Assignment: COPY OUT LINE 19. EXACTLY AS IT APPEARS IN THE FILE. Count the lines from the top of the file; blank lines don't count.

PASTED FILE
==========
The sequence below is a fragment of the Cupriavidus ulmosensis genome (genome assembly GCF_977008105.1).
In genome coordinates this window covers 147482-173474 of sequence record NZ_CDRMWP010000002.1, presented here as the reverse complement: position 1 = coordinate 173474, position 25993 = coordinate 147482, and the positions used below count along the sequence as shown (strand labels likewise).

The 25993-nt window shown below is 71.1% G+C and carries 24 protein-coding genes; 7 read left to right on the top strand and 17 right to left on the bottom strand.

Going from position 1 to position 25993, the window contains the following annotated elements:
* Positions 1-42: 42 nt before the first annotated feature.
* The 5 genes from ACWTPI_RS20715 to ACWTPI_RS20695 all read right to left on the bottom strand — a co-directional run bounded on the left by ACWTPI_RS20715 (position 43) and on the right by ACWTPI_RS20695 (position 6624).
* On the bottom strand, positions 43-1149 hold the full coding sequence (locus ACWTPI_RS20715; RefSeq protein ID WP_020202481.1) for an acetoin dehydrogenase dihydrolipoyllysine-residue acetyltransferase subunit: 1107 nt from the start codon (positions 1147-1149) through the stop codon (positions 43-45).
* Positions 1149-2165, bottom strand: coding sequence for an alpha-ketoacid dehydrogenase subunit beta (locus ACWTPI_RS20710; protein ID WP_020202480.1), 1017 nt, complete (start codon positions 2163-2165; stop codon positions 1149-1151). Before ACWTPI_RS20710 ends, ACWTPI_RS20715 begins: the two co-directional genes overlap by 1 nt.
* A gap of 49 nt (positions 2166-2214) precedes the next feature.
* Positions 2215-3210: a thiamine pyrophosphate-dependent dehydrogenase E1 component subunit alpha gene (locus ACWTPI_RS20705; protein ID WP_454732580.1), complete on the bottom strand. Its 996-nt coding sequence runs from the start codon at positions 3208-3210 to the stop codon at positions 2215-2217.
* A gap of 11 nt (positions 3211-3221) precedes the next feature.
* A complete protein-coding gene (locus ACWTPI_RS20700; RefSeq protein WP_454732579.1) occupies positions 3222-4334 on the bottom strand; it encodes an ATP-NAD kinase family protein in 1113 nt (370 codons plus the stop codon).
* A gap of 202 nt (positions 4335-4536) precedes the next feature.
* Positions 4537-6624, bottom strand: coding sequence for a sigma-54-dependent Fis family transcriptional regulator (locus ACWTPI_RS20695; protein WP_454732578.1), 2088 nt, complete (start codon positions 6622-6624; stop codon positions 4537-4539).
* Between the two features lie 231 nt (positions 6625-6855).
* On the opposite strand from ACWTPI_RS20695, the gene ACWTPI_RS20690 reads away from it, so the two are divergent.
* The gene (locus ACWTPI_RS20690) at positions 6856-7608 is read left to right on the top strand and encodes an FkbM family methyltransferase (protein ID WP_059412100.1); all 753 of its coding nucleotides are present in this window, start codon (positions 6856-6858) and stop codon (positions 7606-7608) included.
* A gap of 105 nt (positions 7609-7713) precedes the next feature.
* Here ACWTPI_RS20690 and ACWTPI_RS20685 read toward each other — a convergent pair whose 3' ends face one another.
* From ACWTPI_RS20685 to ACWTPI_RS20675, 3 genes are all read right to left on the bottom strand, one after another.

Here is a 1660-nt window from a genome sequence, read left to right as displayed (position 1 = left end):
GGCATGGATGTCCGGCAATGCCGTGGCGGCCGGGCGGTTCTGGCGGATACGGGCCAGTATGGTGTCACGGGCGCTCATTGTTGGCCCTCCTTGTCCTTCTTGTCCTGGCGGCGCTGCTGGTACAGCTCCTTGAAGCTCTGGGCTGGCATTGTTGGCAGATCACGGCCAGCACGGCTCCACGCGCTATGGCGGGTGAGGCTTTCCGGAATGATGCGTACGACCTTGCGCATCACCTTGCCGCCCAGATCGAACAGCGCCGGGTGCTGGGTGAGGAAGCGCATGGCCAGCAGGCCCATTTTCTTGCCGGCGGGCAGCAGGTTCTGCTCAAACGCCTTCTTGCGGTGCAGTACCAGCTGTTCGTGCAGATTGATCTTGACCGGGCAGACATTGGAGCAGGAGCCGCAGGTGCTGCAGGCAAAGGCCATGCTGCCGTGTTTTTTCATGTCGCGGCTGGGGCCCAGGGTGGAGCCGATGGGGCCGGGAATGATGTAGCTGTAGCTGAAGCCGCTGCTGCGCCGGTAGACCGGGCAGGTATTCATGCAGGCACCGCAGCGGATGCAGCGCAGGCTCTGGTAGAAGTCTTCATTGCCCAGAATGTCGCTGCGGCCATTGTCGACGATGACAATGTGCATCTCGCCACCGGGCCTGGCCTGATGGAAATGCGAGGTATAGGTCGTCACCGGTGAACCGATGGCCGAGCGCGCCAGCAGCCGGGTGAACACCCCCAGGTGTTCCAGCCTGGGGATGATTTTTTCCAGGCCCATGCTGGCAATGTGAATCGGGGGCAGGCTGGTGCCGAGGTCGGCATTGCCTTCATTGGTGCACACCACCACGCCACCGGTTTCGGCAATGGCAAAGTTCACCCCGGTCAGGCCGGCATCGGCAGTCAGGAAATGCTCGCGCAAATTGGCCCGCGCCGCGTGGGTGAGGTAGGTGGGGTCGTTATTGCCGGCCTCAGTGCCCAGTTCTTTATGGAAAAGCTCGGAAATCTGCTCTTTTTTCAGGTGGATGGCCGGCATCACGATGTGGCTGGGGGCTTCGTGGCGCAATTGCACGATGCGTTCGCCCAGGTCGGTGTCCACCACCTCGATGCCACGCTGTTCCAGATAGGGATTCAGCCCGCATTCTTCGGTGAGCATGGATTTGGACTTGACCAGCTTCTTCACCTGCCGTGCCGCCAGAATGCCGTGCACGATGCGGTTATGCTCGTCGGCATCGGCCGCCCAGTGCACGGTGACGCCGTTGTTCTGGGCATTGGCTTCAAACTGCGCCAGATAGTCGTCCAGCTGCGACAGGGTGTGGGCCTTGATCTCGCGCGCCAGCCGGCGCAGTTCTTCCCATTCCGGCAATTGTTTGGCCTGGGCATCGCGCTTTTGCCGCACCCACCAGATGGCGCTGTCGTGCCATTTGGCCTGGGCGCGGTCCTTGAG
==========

* Here ACWTPI_RS20690 and ACWTPI_RS20685 read toward each other — a convergent pair whose 3' ends face one another.